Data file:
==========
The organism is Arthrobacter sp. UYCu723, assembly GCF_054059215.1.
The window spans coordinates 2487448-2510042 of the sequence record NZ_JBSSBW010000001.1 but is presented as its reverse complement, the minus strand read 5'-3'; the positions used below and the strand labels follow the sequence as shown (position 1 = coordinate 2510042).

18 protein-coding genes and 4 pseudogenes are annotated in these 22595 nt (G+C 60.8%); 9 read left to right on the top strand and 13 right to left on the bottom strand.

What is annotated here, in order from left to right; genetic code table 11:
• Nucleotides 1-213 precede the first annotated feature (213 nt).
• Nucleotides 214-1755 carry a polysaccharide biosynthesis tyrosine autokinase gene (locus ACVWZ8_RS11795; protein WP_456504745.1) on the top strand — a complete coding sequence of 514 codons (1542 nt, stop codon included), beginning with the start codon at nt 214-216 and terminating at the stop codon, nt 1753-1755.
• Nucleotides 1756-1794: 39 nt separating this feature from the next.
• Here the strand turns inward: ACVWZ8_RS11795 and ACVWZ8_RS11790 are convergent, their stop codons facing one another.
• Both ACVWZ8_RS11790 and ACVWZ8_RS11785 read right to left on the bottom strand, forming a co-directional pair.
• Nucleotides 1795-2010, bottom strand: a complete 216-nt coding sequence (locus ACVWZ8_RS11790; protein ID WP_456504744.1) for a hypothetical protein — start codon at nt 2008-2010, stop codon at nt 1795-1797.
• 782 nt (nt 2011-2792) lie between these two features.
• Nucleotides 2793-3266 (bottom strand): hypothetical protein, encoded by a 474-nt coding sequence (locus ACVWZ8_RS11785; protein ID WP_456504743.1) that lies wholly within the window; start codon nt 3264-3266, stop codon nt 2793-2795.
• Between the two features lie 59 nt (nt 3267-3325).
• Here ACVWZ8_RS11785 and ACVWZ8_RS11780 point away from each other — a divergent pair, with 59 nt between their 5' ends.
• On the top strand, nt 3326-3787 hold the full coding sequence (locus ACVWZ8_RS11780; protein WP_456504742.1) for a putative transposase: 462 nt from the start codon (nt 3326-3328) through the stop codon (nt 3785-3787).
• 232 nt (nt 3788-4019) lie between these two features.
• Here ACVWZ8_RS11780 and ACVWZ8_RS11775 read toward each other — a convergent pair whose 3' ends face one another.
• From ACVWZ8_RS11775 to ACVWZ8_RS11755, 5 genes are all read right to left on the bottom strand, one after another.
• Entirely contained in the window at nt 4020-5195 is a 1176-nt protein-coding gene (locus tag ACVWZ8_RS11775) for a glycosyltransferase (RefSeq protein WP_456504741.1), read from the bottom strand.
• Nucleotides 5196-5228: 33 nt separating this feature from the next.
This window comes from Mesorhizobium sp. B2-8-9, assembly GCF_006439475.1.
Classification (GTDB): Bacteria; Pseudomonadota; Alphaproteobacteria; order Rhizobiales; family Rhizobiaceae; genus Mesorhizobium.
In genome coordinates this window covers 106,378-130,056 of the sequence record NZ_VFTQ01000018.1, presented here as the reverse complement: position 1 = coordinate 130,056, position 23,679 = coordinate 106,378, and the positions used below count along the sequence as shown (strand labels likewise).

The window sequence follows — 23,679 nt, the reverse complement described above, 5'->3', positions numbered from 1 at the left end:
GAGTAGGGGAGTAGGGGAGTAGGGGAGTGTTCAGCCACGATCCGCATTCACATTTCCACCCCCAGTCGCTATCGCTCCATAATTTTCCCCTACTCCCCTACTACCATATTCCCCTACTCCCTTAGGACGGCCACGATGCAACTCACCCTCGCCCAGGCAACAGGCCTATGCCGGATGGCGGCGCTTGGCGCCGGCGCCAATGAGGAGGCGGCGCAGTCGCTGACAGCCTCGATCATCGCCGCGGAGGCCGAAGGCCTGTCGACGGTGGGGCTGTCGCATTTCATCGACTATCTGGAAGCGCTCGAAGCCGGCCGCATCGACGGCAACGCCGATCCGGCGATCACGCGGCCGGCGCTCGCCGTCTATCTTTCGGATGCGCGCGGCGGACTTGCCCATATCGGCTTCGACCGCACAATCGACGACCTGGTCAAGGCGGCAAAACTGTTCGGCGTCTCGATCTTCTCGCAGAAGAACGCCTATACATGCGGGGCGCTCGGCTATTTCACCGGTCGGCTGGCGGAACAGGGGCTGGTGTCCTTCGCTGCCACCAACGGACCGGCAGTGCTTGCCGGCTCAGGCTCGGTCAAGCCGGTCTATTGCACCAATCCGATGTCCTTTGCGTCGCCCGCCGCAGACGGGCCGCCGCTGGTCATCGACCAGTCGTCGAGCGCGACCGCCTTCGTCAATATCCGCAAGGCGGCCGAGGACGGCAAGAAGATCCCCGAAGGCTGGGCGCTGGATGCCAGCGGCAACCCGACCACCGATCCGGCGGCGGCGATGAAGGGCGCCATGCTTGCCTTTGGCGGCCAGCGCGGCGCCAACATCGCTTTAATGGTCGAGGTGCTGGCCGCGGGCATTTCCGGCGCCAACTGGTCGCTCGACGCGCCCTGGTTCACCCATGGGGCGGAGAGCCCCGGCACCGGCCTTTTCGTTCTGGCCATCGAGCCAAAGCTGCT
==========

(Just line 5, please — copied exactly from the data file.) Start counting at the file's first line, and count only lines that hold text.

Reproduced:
• Nucleotides 1-213 precede the first annotated feature (213 nt).